Attorney General Eric Holder has opened what will be an epic battle over whether our country will remain committed to equal rights at the ballot box. In a display of egregious judicial activism in late June, the conservative majority on the U.S. Supreme Court gutted the Voting Rights Act. Holder made clear last week he intends to fight back.
The struggle will begin in Texas, but it won't end there. "We cannot allow the slow unraveling of the progress that so many, throughout history, have sacrificed so much to achieve," Holder told the National Urban League's annual conference.
He wasn't exaggerating the stakes. From the moment the Supreme Court threw out Section 4 of the act, which subjected the voting laws in states and jurisdictions with a history of discrimination to Justice Department scrutiny, conservative legislators in those places gleefully signaled their intention to pass laws to make it harder to vote. In addition, Texas re-imposed a redistricting map that a federal court had already ruled was discriminatory.
These hasty moves were unseemly but entirely predictable, proving that Chief Justice John Robert's opinion in the case will become a Magna Carta for voter suppression.
Without having to worry about "preclearance" from the Justice Department, legislators can go about their business of making it more difficult for voters who would throw them out of office to reach the polls — and of drawing racially gerrymandered districts that prolong their tenure.
Justice Ruth Bader Ginsburg understood a logic here that escaped Roberts. "A governing political coalition," she wrote in her dissent, "has an incentive to prevent changes in the existing balance of voting power."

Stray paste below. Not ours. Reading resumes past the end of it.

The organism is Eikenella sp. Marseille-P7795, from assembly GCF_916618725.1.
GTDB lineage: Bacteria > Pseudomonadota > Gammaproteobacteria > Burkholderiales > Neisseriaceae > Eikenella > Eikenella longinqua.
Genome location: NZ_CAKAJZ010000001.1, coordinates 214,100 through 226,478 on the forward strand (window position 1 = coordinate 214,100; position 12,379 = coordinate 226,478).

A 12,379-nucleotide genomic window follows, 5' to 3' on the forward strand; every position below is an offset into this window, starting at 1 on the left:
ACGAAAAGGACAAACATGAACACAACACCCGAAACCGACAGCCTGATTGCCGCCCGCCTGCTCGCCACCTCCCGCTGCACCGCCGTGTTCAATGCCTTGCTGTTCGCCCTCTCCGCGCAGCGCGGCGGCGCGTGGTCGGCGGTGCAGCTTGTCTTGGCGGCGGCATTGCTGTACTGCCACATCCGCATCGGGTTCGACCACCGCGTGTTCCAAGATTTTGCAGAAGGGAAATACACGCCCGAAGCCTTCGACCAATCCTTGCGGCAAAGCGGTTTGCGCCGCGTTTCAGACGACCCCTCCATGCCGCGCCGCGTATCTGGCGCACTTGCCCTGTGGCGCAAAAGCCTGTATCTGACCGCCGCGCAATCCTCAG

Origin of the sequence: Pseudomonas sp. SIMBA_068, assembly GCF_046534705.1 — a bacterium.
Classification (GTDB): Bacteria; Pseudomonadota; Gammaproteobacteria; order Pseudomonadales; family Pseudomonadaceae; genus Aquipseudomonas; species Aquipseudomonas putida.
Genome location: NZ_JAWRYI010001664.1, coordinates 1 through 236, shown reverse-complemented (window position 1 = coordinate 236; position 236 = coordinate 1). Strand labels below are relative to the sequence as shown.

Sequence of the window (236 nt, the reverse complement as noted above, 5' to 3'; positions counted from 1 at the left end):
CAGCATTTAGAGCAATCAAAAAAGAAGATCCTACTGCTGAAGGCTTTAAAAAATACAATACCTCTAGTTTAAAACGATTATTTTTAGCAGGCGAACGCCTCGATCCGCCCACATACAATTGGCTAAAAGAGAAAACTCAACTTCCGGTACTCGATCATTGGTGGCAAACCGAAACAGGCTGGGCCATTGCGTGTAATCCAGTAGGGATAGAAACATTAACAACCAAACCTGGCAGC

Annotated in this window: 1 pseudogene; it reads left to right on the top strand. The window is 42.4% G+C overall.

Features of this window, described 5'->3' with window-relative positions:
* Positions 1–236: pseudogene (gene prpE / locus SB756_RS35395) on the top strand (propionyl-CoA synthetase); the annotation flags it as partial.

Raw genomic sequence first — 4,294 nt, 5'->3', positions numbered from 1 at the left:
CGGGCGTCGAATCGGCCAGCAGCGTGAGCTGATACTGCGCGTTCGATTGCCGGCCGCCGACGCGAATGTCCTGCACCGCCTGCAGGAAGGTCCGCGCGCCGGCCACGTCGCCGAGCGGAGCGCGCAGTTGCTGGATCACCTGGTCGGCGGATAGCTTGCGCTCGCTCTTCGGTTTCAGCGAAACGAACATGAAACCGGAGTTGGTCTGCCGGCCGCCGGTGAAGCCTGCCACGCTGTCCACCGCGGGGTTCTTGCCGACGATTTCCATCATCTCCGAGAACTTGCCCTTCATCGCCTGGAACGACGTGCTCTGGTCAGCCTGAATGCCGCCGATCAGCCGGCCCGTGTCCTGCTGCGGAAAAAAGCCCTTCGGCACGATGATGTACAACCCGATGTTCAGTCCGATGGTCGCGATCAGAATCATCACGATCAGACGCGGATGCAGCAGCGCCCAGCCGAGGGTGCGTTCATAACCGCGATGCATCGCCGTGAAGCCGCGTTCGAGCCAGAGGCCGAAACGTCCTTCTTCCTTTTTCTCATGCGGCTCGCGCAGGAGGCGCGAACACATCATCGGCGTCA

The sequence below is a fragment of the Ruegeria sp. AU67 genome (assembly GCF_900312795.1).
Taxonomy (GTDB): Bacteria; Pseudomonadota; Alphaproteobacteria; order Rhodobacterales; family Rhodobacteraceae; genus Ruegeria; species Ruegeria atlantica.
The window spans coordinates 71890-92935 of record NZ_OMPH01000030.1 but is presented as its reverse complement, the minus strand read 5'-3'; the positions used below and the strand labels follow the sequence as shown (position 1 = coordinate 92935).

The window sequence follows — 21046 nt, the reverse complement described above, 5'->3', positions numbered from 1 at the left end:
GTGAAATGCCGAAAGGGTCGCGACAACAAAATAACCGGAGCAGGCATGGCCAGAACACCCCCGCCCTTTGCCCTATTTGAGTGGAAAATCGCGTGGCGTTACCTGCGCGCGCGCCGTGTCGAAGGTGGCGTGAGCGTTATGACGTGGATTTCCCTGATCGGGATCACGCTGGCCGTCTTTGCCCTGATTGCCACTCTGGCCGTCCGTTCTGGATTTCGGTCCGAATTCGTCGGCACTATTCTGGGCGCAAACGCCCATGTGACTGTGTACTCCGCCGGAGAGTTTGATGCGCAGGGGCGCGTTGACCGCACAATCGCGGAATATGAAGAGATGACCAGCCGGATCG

This in turn means that when a political party fares badly with minority voters, it will try to turn them away from the polling booths. That's what segregationist Southern Democrats did in the past. Many Republican-controlled legislatures are doing it now.
Holder announced he was using Section 3, a different part of the Voting Rights Act that was left standing, to ask a federal court to re-subject Texas to preclearance. It is a less efficient way to achieve what the pre-gutted act allowed automatically, but it is the best that can be done for now. It would be better still if Congress reinstated a revised version of Section 4. In the meantime, the hope is to limit the damage of the high court's folly — and perhaps also give other states pause before they rush into new discriminatory schemes.
"This is the department's first action to protect voting rights following the decision, but it will not be our last," Holder declared. His department is likely to move this week against the Texas voter-identification law, and to go to court eventually against other states that pass comparable statutes.
To get a sense of how bad these laws are, consider the bill Republicans rushed through both houses of North Carolina's Legislature that should be called the Omnibus Voter Suppression Act of 2013. It reads like a parody written for Stephen Colbert's show with its cornucopia of provisions that would make it as hard as possible for African-Americans, Latinos and young people to vote.
As the Charlotte Observer reported, it shortens the early-voting period, eliminates the opportunity to register and vote on the same day during that time, and ends pre-registration for teenagers 16 to 17. The bill also prevents counties from extending voting hours when lines are long — which they will be with the cutback on early voting days. It not only requires photo identification but also narrows the list of what's acceptable, eliminating college IDs, for example.